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Pentagon identifies 2 US Marines killed in Iraq firefight with ISIS

Gunnery Sergeant Diego Pongo and Captain Moises Navas are the first US service members killed in Iraq since August

The U.S. Defense Department on Tuesday, March 10 identified two Marines killed near Makhmour, Iraq during an mission against Islamic State.

Gunnery Sergeant Diego D. Pongo, 34, and Captain Moises A. Navas, 34, both of 2nd Marine Raiders Battalion, Marine Special Operations Command, were killed on Sunday.

The two Marines were accompanying Iraqi security forces “during a mission to eliminate an ISIS terrorist stronghold in a mountainous area of north central Iraq,” a Defense Department statement read.

It took six hours for a quick reaction force to recover the bodies, said Colonel Myles Caggins, the spokesperson for the U.S.-led Coalition against ISIS.

The New York Times reported that the Marines and ISF were clearing a “well-defended” cave complex of ISIS and that Delta Force operators were called in to recover the bodies.

The two Marines are the first U.S. military personnel killed in operations against ISIS since August and their deaths come nearly a year after the U.S.-led Coalition claimed the recapture of the group’s territory in Syria.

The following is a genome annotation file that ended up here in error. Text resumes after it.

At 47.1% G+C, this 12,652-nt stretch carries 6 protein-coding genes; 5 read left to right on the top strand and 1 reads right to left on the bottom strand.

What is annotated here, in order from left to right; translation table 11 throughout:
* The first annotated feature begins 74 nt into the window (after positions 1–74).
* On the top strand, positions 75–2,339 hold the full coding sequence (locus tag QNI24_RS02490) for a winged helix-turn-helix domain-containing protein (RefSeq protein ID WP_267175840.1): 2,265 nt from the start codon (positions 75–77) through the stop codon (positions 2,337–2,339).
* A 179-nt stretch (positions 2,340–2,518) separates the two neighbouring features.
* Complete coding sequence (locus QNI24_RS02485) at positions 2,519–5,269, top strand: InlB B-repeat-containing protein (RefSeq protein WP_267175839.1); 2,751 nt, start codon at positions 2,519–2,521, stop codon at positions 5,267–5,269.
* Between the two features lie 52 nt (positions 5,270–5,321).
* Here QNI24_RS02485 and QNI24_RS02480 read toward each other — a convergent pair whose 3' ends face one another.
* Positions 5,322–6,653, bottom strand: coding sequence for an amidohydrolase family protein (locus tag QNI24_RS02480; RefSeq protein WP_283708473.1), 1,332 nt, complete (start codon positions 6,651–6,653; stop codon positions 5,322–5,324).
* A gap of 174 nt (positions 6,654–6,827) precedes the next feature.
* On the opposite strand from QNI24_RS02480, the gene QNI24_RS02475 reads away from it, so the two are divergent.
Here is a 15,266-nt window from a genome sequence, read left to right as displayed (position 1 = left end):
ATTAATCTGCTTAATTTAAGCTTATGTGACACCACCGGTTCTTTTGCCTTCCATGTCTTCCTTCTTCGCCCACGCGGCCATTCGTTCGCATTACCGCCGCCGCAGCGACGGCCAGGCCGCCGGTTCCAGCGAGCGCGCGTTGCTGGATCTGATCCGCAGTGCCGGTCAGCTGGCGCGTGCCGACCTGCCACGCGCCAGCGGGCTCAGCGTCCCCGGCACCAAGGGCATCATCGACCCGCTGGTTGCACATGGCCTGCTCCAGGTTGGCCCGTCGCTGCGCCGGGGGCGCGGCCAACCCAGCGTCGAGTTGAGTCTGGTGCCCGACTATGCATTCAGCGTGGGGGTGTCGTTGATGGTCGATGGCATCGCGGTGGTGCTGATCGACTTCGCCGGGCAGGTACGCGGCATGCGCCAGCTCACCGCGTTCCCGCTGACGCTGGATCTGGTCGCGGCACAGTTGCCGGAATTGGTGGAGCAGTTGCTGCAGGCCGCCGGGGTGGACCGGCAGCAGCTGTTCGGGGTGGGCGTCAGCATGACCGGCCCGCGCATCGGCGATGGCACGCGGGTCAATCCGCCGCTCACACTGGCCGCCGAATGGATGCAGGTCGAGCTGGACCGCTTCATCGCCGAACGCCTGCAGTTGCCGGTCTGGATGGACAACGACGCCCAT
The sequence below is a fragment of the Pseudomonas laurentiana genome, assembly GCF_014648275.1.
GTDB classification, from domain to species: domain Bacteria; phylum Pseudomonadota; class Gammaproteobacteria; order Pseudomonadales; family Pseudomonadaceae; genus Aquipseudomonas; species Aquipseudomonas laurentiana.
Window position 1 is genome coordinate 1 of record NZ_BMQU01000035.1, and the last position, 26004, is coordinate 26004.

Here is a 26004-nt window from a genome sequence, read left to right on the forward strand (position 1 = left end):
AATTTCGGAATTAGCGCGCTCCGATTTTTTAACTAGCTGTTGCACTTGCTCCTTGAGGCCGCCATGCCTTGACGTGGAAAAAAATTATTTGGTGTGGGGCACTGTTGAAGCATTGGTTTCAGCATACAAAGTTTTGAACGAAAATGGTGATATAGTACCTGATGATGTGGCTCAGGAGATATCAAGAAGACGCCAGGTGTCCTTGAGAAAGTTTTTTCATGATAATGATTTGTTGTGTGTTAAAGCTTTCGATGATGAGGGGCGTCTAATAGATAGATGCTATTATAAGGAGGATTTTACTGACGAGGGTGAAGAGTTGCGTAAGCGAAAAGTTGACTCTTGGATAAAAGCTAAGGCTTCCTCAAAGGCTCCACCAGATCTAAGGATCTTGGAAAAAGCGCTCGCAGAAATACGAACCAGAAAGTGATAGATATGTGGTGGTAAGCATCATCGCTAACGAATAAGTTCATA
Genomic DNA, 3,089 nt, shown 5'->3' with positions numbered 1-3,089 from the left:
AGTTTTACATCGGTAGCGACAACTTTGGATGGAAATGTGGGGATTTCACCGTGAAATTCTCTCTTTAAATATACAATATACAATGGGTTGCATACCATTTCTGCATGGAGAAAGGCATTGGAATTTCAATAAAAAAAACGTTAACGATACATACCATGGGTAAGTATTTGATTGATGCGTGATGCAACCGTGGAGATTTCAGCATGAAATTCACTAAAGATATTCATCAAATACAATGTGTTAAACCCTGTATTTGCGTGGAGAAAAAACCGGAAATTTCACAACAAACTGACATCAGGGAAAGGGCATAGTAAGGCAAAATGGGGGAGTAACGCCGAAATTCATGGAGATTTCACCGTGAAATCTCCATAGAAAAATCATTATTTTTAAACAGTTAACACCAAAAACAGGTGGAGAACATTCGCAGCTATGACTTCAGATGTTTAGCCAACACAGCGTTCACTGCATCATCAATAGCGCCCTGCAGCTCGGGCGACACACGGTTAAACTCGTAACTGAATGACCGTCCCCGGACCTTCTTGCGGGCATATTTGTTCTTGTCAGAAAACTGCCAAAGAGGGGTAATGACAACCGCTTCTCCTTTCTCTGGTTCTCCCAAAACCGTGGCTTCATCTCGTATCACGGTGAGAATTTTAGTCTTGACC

Coalition commander Lieutenant General Pat White offered his personal condolences in a letter on Tuesday, saying “their courage to confront the evil of ISIS, while advising Iraqi Security Forces, in close combat is a testament to the Coalition’s steadfast commitment to achieve our goal to defeat ISIS permanently.”

Makhmour lies in Iraq’s disputed territories, between control of the federal government in Baghdad and Kurdistan Regional Government in the north. The Defense Department has warned that ISIS has sleeper cells in Iraq and exploits security gaps to maintain hideouts in the disputed territories.

Though sleeper cells remain, the last significant ISIS-held territory was captured in March 2019 by the predominantly Kurdish-led Syrian Democratic Forces, backed by the U.S.-led coalition.

The Pentagon is considering reducing the U.S. military presence in Iraq while the Trump administration and NATO have discussed increasing the alliance’s troop numbers in Iraq to offset any potential American drawdown.

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